Divorce is seldom easy, whether you are the one to initiate it or not. Along with multiple other aspects of your life, you should also expect the divorce to take a toll on your business as well, which is what often makes everything so much worse. That being said, awareness is the first step towards developing a solution, which is why we are going to explain the most severe impacts that a divorce can have on your business, and how.
Disruption is an impact of divorce on business that can manifest in various forms. Some common examples are as follows.
- Due to social, psychological and/legal impacts of a divorce, you are quite likely to be distracted from regular work
- Your attention and time will be taken up to at least some extent by court hearings and phone calls
- Phone calls will be frequently made to and from your partner’s lawyer, your own lawyer, the business appraiser, relatives, and your (soon to be ex) partner
- Employees may be distracted from their main work in order to accommodate the various demands of the business appraiser
- Business appraisers will often actively distract your employees while trying to get a hold of your assets records, inventory details, tax returns, etc.
The very fact that you are about to get a divorce is sometimes sufficient enough to have a negative impact on your reputation, regardless of the situation’s reality. How cleanly you handle the divorce will determine how much of an impact the notion of divorce will have on your partners and key employees. Every business leader with a reputation to manage will prefer it if they can keep the divorce-related interruptions to their business to a minimum. In other words, the more visible your divorce feels to others, the more your business and stocks will suffer because of the divorce.
As already mentioned, divorces can change the impression people have of you, but that is still superficial to an extent. What could really damage a business relationship between partners is division of property. To understand this potential danger that could ruin your entire business, think about how you are planning to pay your spouse; if there was no prenup then all your interests in the business are subject to division. There are two possible options and both are bad news for the other partners, especially if they are minority stockholders.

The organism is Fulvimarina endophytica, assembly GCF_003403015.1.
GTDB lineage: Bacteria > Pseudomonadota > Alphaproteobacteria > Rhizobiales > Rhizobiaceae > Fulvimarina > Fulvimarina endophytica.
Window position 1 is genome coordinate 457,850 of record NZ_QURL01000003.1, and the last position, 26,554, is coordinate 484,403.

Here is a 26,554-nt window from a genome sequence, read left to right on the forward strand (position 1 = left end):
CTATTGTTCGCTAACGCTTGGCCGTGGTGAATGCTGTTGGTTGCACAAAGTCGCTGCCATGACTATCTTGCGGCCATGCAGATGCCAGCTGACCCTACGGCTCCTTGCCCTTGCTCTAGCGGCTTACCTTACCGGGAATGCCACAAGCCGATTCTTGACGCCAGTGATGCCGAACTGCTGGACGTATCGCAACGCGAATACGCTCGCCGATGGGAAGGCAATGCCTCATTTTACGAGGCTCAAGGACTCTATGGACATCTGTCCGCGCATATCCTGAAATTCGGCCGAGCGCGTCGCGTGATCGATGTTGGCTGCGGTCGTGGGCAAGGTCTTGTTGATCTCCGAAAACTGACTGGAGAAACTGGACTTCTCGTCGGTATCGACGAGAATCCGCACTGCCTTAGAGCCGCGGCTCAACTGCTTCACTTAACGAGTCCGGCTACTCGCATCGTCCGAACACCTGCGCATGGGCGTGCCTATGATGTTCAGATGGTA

- You must sell your shares in order to pay your ex
- You must give your ex a large portion of the stocks, adding an extra, unwanted partner to the business
If you take the first option, this will bring down the value of your stocks quite significantly, at least for the time being. That will, of course, in turn, affect your partners financially.
On taking the second option and making your ex a business partner, you will be endangering the entire company, all your employees and your partners. The possibilities are quite high that without legal restraints in place, your ex will just sell their shares when the time is right for them. This could potentially shut the company down, result in a takeover or at least the business shrinking in size significantly.
Prevent a Divorce from Ruining Your Business
Get a prenuptial agreement which clearly states every clause of alimony and/or division of business, should the marriage come to an end. It might be an uncomfortable subject, but if your spouse really cares about you and not the money, then it should not be a problem.
On the other hand, if you are reading this while glancing at the divorce papers, you’ll want to be looking into damage control measures, since prevention is out of the equation at this time. Understand that there is no point in hiding registered assets records because a simple search on Public Records Reviews will reveal all of them to your ex, his/her lawyer and the business appraiser. In fact, trying to hide them will only make your situation worse than it already is.
Instead, use the assets records search to find out everything available about you online. Public Records Reviews can end up giving you a clear idea of what you need to disclose during the division, and what could be excluded without breaking the law. Additionally, perform an assets records search on your spouse as well to see if they are hiding anything that you are not aware of. If that turns out to be the situation, you could end up saving a lot of money and, more importantly, your business.
People usually do not like to think about divorce before getting married, but they should. Particularly so if one of them owns a profitable business or both share the ownership of a company.